April 24, 2024

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David Calhoun, CEO of Boeing, will step down from the management reshuffle

David Calhoun, CEO of Boeing, will step down from the management reshuffle

Boeing Co. suddenly said Monday it was overhauling its leadership amid the biggest safety crisis in years, announcing sweeping changes that included the departure of its CEO, Dave Calhoun, at the end of the year.

The plane maker has come under increasing pressure from regulators, airlines and passengers as the company has struggled to respond to the fallout from an accident in early January when a commission blew up a Boeing 737 Max 9 in mid-air during an Alaska Airlines flight.

The incident upset the company, viewed by many as a valued American institution, and renewed concerns about its commitment to safety and quality five years after two 737 MAX 8 crashes killed nearly 350 people.

In addition to Mr. Calhoun's departure, Stan Dale, head of the division that builds aircraft for airlines and other commercial customers, will retire effective immediately. He will be replaced by Stephanie Pope, Boeing's chief operating officer He said in a statement.

Boeing also announced that its president, Larry Kellner, will not run for re-election. The board of directors has elected Steve Mollenkopf, an electrical engineer by training and former CEO of Qualcomm, as its new chairman. In this role, he will lead the selection of Boeing's next CEO.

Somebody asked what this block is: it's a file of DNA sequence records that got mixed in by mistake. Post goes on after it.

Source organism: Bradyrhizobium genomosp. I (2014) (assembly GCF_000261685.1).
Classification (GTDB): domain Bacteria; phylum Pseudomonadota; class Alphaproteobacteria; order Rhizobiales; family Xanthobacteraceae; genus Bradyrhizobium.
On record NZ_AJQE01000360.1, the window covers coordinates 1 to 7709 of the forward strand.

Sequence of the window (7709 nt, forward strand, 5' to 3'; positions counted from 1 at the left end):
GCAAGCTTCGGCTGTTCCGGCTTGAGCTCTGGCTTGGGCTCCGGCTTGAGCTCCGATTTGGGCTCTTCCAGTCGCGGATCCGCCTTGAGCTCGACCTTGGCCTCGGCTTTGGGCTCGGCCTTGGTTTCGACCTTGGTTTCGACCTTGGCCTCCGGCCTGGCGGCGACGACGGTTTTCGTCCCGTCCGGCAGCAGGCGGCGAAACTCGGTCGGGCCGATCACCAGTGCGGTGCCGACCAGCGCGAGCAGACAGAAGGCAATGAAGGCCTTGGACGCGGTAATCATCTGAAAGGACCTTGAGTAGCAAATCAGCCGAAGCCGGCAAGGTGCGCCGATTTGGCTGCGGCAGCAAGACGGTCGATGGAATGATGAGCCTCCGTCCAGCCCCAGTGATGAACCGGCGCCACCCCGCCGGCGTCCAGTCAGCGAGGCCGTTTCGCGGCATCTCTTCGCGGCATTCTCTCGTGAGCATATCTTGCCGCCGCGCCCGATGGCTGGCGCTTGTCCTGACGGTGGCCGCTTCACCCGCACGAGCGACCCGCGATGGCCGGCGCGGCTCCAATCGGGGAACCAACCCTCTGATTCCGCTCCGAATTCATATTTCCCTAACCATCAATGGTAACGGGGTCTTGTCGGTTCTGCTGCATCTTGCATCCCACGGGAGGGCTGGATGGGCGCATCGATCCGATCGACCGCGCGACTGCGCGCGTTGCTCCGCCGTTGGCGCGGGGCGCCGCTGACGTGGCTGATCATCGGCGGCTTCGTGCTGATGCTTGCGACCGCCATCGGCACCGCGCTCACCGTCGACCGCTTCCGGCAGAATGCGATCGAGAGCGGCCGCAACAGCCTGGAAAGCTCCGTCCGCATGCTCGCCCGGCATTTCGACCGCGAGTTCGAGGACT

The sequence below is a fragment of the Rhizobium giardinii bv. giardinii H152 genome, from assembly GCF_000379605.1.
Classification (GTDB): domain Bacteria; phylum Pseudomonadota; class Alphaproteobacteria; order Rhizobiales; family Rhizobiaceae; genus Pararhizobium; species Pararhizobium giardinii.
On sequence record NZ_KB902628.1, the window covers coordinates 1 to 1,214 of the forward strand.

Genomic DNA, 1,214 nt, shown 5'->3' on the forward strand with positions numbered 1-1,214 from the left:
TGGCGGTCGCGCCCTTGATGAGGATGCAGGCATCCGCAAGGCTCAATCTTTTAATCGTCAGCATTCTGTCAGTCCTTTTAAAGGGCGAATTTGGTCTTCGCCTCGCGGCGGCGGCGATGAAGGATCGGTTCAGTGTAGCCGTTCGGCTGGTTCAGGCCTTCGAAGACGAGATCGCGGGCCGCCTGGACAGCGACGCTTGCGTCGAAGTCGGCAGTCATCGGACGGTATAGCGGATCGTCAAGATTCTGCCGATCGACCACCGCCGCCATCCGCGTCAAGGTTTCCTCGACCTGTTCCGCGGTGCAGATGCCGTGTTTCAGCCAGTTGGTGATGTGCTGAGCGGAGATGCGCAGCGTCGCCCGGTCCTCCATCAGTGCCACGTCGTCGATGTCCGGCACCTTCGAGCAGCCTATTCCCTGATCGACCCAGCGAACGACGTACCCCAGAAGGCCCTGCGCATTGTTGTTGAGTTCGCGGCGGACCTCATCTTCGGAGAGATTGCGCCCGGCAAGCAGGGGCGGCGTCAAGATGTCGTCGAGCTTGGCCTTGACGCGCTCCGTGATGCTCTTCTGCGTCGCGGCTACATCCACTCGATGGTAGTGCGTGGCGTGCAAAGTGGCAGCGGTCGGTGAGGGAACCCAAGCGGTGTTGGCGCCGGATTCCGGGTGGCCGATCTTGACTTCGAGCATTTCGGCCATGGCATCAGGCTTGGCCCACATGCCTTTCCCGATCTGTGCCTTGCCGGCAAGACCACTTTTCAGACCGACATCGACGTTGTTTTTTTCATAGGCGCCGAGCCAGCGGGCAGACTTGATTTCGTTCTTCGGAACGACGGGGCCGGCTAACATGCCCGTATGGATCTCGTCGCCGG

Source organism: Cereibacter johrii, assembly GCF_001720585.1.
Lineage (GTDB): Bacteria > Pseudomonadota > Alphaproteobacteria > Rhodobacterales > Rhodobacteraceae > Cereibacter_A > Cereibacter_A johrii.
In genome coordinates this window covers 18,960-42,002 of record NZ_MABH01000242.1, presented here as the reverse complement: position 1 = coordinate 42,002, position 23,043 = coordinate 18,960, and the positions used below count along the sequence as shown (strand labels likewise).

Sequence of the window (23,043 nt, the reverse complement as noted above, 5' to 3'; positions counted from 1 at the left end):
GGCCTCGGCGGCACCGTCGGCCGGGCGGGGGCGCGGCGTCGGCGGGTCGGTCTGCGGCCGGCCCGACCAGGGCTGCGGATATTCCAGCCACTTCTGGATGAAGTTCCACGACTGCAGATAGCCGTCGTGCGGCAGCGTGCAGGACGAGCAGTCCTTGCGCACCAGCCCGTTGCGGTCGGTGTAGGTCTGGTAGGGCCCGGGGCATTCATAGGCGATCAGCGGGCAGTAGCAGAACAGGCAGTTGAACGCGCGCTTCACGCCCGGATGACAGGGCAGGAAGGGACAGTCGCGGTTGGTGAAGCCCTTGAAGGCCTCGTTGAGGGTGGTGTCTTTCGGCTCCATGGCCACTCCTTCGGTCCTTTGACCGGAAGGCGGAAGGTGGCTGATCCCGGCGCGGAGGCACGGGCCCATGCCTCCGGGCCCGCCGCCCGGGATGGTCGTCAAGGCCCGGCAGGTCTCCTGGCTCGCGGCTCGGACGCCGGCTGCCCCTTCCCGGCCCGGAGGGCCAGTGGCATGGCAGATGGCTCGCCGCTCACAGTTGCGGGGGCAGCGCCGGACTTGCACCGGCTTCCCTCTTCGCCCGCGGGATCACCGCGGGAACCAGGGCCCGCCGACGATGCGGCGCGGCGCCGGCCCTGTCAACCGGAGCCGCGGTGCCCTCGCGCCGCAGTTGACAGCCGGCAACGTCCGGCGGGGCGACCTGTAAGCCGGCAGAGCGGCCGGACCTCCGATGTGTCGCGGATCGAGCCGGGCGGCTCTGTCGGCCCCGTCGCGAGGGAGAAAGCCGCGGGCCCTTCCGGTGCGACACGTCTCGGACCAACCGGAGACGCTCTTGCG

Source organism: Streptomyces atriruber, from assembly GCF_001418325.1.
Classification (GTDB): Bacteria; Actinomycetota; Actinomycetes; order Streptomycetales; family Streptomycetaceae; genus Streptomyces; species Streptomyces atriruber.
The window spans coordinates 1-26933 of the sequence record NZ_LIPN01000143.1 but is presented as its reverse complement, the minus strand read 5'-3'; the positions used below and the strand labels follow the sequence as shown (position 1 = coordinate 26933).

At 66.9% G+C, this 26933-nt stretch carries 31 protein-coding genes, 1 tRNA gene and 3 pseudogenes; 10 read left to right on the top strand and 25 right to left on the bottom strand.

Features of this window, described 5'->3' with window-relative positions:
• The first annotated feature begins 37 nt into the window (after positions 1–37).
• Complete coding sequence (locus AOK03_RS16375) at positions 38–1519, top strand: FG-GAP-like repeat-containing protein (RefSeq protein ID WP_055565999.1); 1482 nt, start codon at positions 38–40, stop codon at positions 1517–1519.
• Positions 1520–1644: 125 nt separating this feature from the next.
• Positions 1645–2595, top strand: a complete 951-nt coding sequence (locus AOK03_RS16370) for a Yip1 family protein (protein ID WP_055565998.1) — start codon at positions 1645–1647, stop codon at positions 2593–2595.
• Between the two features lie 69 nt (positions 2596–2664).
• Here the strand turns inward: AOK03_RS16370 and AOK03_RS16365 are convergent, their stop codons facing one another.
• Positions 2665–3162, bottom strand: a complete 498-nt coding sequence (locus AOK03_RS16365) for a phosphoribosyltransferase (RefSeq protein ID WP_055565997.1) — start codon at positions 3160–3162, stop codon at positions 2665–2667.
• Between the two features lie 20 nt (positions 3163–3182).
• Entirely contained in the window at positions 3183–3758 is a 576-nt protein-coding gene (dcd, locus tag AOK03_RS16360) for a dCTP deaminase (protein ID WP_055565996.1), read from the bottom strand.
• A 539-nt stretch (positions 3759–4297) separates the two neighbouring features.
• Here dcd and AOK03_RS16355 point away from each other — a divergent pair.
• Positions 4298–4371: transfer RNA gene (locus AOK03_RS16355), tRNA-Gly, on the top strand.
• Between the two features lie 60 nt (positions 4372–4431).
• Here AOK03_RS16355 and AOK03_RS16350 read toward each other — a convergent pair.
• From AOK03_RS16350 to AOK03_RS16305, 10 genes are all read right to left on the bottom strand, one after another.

The Federal Aviation Administration, which regulates the aircraft industry, grounded the 737 Max 9 planes across the United States after the Alaska Airlines incident. When the agency allowed the planes to fly again in late January, it also imposed restrictions on a planned production ramp-up of Boeing's MAX jets, thwarting the company's latest attempt to better compete with European rival Airbus.

The FAA's recent review of Boeing Max production found dozens of lapses. The agency gave Boeing 90 days to address its issues. The Justice Department also contacted passengers on the Alaska Airlines flight, informing them that they may be a “potential victim of a crime,” according to a copy of one such notice.

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Airline leaders publicly expressed their frustration with the manufacturer after the incident. The CEOs of several major U.S. airlines are scheduled to meet with Mr. Kellner and other board members this week, according to a person familiar with the plans. Mr. Calhoun was a supporter of those meetings but would not attend them. Mr. Mollenkopf will now participate.